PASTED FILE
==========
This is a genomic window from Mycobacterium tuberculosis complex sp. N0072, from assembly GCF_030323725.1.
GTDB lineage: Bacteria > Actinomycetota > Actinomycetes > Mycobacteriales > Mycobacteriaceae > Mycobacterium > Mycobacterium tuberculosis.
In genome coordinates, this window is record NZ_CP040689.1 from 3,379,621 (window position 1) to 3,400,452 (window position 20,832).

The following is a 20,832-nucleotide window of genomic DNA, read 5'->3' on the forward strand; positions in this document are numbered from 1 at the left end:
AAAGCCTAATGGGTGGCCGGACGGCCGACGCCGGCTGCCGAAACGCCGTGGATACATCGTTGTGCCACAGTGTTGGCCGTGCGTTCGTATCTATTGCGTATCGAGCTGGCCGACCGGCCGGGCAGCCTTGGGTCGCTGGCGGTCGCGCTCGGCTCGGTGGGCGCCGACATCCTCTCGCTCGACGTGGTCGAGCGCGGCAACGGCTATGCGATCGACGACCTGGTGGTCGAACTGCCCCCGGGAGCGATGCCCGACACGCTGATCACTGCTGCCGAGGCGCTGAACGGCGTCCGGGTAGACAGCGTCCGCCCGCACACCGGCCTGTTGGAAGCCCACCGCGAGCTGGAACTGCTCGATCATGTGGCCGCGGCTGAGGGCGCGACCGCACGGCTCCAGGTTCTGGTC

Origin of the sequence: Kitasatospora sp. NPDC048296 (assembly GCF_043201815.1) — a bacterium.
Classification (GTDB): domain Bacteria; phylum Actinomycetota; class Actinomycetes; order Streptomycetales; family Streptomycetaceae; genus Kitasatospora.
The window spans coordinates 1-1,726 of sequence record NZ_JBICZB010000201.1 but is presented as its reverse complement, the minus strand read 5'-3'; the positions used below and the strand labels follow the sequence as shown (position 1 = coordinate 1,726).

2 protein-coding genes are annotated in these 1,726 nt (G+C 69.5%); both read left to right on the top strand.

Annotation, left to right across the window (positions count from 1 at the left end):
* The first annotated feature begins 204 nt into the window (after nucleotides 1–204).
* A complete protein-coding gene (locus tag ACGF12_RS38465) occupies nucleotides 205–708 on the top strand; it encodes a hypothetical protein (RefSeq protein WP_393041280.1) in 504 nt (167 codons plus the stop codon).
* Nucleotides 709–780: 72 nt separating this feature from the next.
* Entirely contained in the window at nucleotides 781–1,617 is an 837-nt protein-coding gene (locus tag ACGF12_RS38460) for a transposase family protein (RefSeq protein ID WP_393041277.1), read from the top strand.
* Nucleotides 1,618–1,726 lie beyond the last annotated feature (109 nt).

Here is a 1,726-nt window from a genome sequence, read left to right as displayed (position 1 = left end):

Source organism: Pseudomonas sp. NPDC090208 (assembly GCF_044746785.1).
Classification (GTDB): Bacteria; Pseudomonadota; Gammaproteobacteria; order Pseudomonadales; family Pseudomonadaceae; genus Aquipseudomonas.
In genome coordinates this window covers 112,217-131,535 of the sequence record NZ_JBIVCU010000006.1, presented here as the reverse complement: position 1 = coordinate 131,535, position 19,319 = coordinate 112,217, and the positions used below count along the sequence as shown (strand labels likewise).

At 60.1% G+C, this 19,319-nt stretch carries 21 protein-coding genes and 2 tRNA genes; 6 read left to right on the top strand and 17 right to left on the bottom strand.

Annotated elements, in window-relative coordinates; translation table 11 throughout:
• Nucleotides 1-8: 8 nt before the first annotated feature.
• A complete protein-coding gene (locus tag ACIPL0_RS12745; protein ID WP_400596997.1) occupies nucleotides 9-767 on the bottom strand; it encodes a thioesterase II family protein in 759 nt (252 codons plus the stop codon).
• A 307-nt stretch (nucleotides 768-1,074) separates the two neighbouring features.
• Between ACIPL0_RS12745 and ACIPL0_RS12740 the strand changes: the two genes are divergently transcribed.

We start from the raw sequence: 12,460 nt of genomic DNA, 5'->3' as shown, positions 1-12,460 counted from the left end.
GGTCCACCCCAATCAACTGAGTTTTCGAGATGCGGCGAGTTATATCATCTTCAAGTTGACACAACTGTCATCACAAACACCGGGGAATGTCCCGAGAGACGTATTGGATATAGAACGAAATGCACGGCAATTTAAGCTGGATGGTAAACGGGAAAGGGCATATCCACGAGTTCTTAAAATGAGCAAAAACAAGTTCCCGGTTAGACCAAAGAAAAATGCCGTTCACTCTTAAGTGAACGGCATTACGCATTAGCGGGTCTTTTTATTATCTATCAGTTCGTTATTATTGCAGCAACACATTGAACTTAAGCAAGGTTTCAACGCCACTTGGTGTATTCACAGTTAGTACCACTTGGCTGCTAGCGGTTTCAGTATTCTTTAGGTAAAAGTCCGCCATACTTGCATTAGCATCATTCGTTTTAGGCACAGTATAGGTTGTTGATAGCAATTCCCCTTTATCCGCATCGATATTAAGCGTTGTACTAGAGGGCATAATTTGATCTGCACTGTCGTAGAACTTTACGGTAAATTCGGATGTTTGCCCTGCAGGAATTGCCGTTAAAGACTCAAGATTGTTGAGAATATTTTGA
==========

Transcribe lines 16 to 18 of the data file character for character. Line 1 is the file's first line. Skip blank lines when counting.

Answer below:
Here is a 1,726-nt window from a genome sequence, read left to right as displayed (position 1 = left end):

Source organism: Pseudomonas sp. NPDC090208 (assembly GCF_044746785.1).
Classification (GTDB): Bacteria; Pseudomonadota; Gammaproteobacteria; order Pseudomonadales; family Pseudomonadaceae; genus Aquipseudomonas.